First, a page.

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20121201
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. it is a good question. i think the syrians situation is different from the iraq situation. syria reminds me more of the balkans in the 1990's. the internal conflict is horrendous. i think it is different in this respect. not even the syrians want the united states to invade and takeover syria and administrate it. that is not the issue in the case of syria. the issue is whether the united states should supply weapons to factions fighting the regime that are aligned with our interests, and if we do not do this, will the more extreme elements support the radical islamic rebels fighting assad? we want the people to prevail better closer to our interests, yet we are not supporting the materially. reports from serious say there is resentment on this. al qaeda in iraq is now heavily involved in the syrian conflict. one reason is able to do that is we took all our forces out of iraq in 2011. if we had to several thousand forces working with iraqi special operation forces, i believe we could have attenuated the growth of applied it -- of al qaeda in syria. this is a result of the removal of all forc
" says this about the situation in syria -- it is the front page of "the new york times" this morning, and they say this -- peter baker and bryan gordon write in "the new york times" -- then, also we are doing a segment on syria taking a deeper dive into this issue on sunday here on the "washington journal ." moving on to the situation in israel. five nations some men envoys of israel. also, some other headlines for you. "the baltimore sun" -- next to that, president obama suggests a revamp of the russia nuke deal. in "of the wall street journal" -- a "new york times" headline -- much about the phone call which occurred some months ago remains shrouded in mystery. it highlights the level of his anxiety about the current crop of candidates. we are talking about the proposal by house republicans to avoid the so-called fiscal cliff put out yesterday from the speaker's office with signatures from the rest of the leadership team. christine, a democratic caller, what do you think about it? you are on the air. caller: i have to agree with a couple of other people that called in. we have had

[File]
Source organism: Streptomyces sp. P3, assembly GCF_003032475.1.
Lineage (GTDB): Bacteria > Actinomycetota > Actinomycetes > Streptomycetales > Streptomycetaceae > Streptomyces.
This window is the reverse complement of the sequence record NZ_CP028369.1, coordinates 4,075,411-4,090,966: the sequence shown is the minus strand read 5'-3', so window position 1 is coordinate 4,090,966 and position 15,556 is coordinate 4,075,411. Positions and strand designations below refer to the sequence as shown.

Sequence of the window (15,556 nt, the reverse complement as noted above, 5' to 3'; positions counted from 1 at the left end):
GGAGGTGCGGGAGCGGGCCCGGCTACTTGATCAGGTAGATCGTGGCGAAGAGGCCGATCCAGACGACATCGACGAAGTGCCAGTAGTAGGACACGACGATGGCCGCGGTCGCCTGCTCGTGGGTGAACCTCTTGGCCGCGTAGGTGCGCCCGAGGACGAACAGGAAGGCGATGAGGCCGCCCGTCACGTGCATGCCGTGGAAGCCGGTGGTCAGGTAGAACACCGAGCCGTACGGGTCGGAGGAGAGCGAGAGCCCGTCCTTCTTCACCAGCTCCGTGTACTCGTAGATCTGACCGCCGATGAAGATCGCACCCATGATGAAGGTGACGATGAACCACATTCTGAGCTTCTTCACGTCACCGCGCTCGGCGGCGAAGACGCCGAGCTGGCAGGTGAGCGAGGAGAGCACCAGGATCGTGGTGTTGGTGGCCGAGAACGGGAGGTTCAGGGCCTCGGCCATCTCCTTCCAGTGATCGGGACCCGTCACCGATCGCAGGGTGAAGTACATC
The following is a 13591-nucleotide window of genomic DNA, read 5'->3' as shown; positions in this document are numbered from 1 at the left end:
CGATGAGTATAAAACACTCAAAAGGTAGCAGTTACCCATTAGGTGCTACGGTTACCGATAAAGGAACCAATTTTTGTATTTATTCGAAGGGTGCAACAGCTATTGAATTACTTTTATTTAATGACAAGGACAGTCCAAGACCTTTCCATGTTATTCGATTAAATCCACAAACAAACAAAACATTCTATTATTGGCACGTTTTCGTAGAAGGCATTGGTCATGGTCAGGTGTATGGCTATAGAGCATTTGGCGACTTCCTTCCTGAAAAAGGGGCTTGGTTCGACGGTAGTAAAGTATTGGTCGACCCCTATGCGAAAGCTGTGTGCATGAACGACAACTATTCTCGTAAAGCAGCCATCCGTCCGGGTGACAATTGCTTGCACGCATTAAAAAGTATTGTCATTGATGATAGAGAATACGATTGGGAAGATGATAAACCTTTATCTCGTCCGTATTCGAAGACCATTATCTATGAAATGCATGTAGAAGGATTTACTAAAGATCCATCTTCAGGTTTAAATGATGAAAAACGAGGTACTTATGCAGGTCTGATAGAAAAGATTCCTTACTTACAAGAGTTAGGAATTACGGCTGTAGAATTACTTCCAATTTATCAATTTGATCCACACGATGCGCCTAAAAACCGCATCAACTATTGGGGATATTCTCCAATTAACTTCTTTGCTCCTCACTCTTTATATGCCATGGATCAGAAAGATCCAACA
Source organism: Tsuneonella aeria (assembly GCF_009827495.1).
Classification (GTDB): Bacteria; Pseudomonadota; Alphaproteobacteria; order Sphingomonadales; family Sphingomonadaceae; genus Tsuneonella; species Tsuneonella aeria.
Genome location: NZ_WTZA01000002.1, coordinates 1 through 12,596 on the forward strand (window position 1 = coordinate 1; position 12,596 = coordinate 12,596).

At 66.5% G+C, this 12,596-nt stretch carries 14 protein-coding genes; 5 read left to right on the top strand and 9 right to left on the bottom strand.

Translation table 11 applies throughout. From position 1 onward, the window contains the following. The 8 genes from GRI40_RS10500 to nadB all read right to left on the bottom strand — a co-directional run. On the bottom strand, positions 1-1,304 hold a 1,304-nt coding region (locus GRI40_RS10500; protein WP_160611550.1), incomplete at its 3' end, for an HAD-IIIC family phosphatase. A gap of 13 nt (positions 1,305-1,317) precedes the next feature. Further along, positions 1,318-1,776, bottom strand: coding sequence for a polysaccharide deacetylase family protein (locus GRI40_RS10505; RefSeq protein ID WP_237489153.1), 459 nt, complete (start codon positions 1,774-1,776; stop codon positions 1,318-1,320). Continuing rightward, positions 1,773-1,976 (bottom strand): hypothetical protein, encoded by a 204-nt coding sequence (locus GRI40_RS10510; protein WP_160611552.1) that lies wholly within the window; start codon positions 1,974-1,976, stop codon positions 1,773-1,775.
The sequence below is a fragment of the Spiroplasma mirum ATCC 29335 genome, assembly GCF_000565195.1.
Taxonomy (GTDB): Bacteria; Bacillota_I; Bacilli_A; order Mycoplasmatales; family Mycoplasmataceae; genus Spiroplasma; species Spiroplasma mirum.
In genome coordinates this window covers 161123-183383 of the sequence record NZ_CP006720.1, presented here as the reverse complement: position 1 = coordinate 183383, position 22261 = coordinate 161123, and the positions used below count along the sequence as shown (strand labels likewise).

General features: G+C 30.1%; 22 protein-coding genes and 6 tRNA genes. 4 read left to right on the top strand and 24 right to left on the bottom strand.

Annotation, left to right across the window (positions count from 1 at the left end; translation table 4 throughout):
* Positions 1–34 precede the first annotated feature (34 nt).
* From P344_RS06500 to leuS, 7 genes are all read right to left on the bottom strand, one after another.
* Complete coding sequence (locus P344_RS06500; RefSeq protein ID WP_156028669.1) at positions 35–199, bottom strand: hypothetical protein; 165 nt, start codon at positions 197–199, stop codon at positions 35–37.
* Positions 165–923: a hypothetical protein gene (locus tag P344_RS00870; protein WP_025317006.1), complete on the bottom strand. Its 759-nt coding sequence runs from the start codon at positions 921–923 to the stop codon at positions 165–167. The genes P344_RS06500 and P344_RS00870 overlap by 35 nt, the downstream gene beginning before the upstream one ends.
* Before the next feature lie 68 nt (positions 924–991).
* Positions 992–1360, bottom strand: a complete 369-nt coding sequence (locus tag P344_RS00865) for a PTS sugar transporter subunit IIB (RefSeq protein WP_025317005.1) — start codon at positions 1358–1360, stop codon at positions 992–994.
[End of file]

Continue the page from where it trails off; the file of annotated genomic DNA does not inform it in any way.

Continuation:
controlling guns one thing or another i take people in syria, iran, and some of these other countries that try to get up against the government and a because the guns are outlawed so they're just helpless and that's what's going to happen to this country i'm afraid. host: dave do you expect to see a -- the discussion on gun control is going to be ramped up but will there be anything different done after this shooting that wasn't done after the columbine shooting do you think? guest: i'm hopeful. i think it's one of these situations where columbine really got the ball rolling. but it wasn't nearly enough. i mean, the mountain was way too high. but we've had year after year of a series of these tragedies where we never dealt again because i think that was a defeatist attitude like if we couldn't do it after columbine people felt we never will. but this situation last week was so awful and coming on the heels of so many others i think we have sort of it feels like we've reached a breaking point where people have said ok this time we're really going to do it. and sometimes it sort of takes in soci
Search Results 0 to 2 of about 3